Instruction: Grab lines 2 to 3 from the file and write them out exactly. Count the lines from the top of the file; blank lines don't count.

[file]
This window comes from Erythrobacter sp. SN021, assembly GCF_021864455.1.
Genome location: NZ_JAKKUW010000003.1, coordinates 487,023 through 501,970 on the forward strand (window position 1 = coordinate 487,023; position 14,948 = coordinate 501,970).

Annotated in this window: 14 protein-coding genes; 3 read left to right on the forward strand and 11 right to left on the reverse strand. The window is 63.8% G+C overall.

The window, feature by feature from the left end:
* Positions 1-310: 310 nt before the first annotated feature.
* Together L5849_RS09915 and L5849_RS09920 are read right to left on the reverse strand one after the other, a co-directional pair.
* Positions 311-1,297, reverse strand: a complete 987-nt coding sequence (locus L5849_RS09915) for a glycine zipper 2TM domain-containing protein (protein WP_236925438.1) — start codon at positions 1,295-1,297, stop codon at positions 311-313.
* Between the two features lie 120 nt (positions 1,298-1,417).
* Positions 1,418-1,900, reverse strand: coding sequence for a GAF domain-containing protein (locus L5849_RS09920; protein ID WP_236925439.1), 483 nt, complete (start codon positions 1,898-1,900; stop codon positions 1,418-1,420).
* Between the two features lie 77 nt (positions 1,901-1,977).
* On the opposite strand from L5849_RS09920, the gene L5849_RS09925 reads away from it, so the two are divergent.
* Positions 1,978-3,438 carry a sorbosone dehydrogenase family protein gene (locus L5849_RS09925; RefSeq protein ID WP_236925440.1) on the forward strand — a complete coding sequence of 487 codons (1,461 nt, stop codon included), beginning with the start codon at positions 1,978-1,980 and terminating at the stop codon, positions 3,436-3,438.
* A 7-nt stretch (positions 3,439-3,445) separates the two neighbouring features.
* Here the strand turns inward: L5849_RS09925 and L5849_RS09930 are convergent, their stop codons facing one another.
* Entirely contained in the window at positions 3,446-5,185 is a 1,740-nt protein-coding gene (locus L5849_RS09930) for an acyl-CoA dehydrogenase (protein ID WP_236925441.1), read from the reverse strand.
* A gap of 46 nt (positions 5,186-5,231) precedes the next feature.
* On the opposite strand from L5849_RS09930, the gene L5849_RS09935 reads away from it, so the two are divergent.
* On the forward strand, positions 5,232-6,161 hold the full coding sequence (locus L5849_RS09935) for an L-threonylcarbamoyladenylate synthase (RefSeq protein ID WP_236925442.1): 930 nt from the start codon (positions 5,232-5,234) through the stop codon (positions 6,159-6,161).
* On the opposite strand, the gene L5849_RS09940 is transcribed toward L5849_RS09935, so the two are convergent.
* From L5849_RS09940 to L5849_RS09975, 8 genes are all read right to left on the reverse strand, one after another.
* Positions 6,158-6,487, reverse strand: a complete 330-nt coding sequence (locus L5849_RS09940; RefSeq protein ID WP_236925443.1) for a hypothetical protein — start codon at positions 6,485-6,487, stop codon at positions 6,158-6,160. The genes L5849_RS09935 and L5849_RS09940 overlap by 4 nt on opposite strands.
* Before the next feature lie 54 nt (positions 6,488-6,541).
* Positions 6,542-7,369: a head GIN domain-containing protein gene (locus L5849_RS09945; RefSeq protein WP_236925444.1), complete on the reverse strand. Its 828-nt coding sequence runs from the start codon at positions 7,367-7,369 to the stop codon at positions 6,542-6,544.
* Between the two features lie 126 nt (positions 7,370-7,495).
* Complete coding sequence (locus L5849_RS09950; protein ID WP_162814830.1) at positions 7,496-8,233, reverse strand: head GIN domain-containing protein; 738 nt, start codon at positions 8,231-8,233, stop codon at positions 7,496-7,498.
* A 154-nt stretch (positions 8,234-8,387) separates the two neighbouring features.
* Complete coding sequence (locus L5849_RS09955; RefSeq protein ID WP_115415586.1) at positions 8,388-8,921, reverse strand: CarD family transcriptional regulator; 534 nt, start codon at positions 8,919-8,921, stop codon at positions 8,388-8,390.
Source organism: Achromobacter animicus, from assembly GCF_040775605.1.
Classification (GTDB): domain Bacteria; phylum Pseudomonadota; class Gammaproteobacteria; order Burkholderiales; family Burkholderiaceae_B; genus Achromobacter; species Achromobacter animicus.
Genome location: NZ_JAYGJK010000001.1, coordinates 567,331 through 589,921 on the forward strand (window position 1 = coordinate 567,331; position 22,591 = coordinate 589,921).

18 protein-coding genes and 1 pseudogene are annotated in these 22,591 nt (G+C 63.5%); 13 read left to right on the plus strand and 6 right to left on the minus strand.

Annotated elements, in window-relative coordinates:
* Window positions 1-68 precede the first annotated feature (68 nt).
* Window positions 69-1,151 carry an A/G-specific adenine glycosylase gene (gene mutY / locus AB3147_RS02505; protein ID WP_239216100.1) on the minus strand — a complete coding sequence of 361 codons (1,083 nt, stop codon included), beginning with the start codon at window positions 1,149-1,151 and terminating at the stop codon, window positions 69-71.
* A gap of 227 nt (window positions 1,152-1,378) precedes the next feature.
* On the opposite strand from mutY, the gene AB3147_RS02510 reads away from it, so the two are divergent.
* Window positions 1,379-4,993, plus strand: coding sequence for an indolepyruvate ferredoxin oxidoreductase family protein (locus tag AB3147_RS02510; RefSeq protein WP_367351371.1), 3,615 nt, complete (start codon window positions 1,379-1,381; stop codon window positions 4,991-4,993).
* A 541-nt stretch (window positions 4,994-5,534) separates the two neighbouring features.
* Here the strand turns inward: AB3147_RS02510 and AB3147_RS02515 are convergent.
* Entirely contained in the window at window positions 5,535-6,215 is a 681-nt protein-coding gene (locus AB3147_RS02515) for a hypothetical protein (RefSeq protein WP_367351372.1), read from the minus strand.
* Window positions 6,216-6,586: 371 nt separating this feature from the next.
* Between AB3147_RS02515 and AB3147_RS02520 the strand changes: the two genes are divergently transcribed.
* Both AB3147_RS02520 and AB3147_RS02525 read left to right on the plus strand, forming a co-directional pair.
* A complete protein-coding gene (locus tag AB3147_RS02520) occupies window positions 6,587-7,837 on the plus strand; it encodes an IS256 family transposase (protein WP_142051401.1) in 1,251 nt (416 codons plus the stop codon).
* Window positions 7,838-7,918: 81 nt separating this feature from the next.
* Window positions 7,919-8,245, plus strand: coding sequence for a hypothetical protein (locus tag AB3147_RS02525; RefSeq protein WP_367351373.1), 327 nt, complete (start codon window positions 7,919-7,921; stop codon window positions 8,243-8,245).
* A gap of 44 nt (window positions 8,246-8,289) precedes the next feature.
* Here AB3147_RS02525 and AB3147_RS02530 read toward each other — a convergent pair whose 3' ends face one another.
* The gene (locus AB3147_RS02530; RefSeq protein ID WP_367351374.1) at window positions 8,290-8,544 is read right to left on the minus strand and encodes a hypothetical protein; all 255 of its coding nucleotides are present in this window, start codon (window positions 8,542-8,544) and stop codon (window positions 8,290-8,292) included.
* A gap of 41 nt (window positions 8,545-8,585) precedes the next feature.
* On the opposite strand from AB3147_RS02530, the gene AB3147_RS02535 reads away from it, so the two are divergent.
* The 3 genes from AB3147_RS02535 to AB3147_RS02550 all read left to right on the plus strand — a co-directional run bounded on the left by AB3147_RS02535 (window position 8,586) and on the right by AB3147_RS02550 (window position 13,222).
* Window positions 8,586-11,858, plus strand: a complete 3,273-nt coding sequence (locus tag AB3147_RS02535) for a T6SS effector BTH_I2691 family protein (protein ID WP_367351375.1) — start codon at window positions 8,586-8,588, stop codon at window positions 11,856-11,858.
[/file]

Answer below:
Genome location: NZ_JAKKUW010000003.1, coordinates 487,023 through 501,970 on the forward strand (window position 1 = coordinate 487,023; position 14,948 = coordinate 501,970).

Annotated in this window: 14 protein-coding genes; 3 read left to right on the forward strand and 11 right to left on the reverse strand. The window is 63.8% G+C overall.